Lloyd’s isn’t just a place to buy groceries. The Lewes store connects customers to a simpler, and perhaps more satisfying, time.
By Chris Beakey | Photograph by Kevin Fleming
Should you find Libby Lynch, who was born in Beebe Hospital 90 years ago, sitting on her porch at Market and Third streets in Lewes, she’ll be happy to reminisce about “the old days” when locals bought most of their clothing, home goods and groceries in town.
It might seem like those days are gone forever — unless you’ve visited Lloyd’s Market on Savannah Road, which has been owned and operated by Lloyd and Dottie Purcell since 1971. The market today is much as it’s always been, with quaint signs on the large front windows advertising specials, chickens turning on a rotisserie next to the fisherman’s cooler where fresh crabmeat and oysters are kept on ice, and four cozy aisles where a cart can be loaded with a week’s worth of groceries in short order.
“I don’t know what I’d do if I didn’t have that store right here in town,” Lynch says after a recent shopping trip, where Lloyd’s staff and a neighbor who arrived at the same time lent her a hand. “I think I’ve known everyone who’s worked there — they’ve all been really good people.”
Photos of many store employees are prominently displayed near the entrance. Some have worked at Lloyd’s for decades, forging strong connections to customers and to the Delmarva farmers who supply more than 90 percent of Lloyd’s produce during the summer months. Among those farmers are 10-year-old Cailan Wilkinson and his 5-year-old brother, Aiden, the unlikely purveyors of Brothers Organic Produce. The boys’ family began growing vegetables at their Mulberry Street home in Lewes in 2012 before moving to a larger property on Gills Neck Road last year. Today, the Wilkinsons count on Lloyd’s as a first stop when they bring their harvests to market.
For years, Cape Henlopen High’s field hockey team has set the standard for excellence. What’s the secret of Cape’s success? An unbeatable combination of ingredients: coaching, preparation, family support — and players’ commitment to give their all.
By Jack Rodgers | Photograph by Dan Cook
From the September 2016 Issue
The attacks always came from the sea. The raiding parties traveled to all points of the compass, pushed by winds from the frigid lands of the north. Their longboats plowed through the waves, and upon landfall issued ax-wielding invaders, against whom defense was impossible. For centuries, coastal inhabitants would hope against hope for deliverance from the Norsemen’s wrath.
To the modern day opponents of Cape Henlopen’s vaunted field hockey team, an arriving bus carrying the feared Lady Vikings might seem akin to a longboat of yore, given the steep odds of defeating Cape on the field of battle. Their sticks are not sharpened, but, deftly handled, they can strike a ball with authority and accuracy.
Yes, the metaphor may be too grand, but coaches whose teams have never beaten the juggernaut from coastal Sussex County ruefully remember the brutal defeats. Most painful of all are surely the near misses — games when a luckier bounce here or official’s judgment there could have tipped the balance their way.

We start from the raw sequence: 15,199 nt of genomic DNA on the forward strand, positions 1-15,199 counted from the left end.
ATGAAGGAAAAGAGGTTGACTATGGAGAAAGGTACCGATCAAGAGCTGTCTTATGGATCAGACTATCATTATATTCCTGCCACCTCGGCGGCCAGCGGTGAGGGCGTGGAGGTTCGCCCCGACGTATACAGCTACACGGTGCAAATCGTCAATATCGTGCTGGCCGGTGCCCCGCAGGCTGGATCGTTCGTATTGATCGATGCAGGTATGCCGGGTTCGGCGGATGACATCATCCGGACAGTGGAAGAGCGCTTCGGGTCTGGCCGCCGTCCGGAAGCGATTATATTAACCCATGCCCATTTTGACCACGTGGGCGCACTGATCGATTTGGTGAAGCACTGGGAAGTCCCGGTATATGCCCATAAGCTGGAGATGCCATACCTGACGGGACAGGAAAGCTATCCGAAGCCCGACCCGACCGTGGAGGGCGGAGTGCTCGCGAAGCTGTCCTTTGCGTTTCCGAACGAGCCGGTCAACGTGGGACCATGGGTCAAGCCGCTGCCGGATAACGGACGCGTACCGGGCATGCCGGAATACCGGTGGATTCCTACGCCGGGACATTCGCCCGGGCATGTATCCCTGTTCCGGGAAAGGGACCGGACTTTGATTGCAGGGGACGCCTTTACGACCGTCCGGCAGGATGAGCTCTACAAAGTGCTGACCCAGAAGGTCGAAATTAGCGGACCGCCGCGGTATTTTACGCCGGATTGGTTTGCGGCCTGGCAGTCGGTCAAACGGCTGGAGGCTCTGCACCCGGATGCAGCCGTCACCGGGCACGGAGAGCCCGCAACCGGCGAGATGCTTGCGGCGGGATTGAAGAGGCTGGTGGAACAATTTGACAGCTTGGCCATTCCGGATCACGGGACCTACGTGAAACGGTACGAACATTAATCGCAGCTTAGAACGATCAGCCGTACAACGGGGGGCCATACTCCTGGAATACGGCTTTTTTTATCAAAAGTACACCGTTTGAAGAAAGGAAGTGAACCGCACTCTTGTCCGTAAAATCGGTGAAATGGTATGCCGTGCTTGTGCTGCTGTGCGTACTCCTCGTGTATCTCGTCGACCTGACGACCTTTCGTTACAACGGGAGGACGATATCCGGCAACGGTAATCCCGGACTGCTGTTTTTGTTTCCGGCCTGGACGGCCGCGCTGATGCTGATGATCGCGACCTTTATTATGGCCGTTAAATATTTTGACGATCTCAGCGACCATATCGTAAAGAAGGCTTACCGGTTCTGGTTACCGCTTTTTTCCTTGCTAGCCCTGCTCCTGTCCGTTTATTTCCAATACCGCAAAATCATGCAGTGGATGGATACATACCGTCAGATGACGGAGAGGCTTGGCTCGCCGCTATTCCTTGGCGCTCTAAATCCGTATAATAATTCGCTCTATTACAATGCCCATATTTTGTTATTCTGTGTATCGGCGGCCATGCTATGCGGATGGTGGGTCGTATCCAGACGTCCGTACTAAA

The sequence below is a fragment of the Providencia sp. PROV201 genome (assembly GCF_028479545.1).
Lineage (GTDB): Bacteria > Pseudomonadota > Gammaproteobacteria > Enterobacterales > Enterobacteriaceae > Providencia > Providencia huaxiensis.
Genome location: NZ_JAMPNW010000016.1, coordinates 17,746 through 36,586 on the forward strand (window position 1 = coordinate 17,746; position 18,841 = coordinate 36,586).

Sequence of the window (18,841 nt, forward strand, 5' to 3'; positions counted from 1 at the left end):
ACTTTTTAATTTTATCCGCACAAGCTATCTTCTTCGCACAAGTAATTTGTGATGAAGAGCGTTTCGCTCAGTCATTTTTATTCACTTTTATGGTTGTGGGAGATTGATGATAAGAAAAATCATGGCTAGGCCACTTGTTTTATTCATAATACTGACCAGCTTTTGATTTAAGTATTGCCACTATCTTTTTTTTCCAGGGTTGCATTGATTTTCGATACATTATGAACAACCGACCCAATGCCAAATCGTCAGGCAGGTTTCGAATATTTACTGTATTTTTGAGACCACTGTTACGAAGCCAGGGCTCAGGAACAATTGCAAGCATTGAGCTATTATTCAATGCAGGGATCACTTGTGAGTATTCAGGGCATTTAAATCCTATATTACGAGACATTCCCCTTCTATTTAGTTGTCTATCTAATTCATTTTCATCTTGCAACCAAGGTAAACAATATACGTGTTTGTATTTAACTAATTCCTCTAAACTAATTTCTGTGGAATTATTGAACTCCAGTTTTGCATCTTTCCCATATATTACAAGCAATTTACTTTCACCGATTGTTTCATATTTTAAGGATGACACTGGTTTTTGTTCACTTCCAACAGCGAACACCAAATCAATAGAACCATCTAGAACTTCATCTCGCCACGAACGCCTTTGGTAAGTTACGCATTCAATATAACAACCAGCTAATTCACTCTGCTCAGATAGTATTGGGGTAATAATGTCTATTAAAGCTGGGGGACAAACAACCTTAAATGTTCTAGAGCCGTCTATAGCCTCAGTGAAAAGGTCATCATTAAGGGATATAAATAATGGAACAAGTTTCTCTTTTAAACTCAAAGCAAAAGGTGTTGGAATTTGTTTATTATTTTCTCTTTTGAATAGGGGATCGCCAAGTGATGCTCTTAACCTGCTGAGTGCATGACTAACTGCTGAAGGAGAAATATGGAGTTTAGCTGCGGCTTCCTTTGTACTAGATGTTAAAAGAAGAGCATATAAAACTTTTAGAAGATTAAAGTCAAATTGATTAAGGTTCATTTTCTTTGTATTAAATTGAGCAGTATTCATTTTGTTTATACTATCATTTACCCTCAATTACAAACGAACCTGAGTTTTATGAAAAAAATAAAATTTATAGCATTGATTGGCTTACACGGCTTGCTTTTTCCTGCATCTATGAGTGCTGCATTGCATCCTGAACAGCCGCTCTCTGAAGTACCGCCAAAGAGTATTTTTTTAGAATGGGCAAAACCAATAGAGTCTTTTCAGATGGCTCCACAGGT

“Cape,” notes former Lady Vikings coach Nicole Hughes, “is everybody’s rival!”
She’s right. In today’s world of scholastic field hockey, Cape Henlopen is the team to beat. The current edition is riding a wave of five straight state championships, which is unprecedented in the Delaware Interscholastic Athletic Association. It is a proud history, this Cape field hockey dynasty, replete with legendary tales such as the 1995 state title game that took an unbelievable 168 minutes, eight overtimes and stretched over two days to complete. The fact that such a triumph was not recorded in runes makes it no less historic or dramatic.
A Question of Character
Some Rehoboth Beach residents say the trend toward building massive homes — what they call ‘mini-hotels’ in residential areas — degrades the neighborhood feel of the town. But other property owners contend that the new houses — with swimming pools, modern high-end amenities and room for 20 or more people — fit the resort’s identity as a tourist destination.
From the August 2016 issue
Summers at the Myers vacation home in The Pines section of Rehoboth Beach aren’t as nice as they used to be. The house is no longer in a quiet neighborhood, says Lynne Myers, who owns the property with her husband, Donald.
Last summer, her grandchildren had trouble sleeping, and Myers says she couldn’t sit in her backyard and read.
The difference: Two new homes that have been built nearby, each of which has a pool. “Mega-homes,” Myers calls them — houses that she asserts were constructed strictly with renting in mind.
“They are beautiful to look at, but they are built to accommodate the maximum number of people.”
And with the pools right there, the renters often stay at home instead of walking the block and a half to the ocean. “They congregate and they party and even when they are trying to be considerate, they have to talk over the water fountains,” she adds. “It’s so loud.”
The Myerses were among the Rehoboth Beach residents who pushed last year for new zoning laws to curtail the construction of such homes. They wrote a letter to the editor of the Cape Gazette, which appeared in the Oct. 30 edition. “[Our] tranquility was shattered when two large rental homes were built behind our house,” the couple wrote. “Each has a swimming pool that generates constant noise — children shouting, parents and family trying to talk over the noise, and music blaring from loudspeakers and boomboxes. The noise and commotion are nonstop.”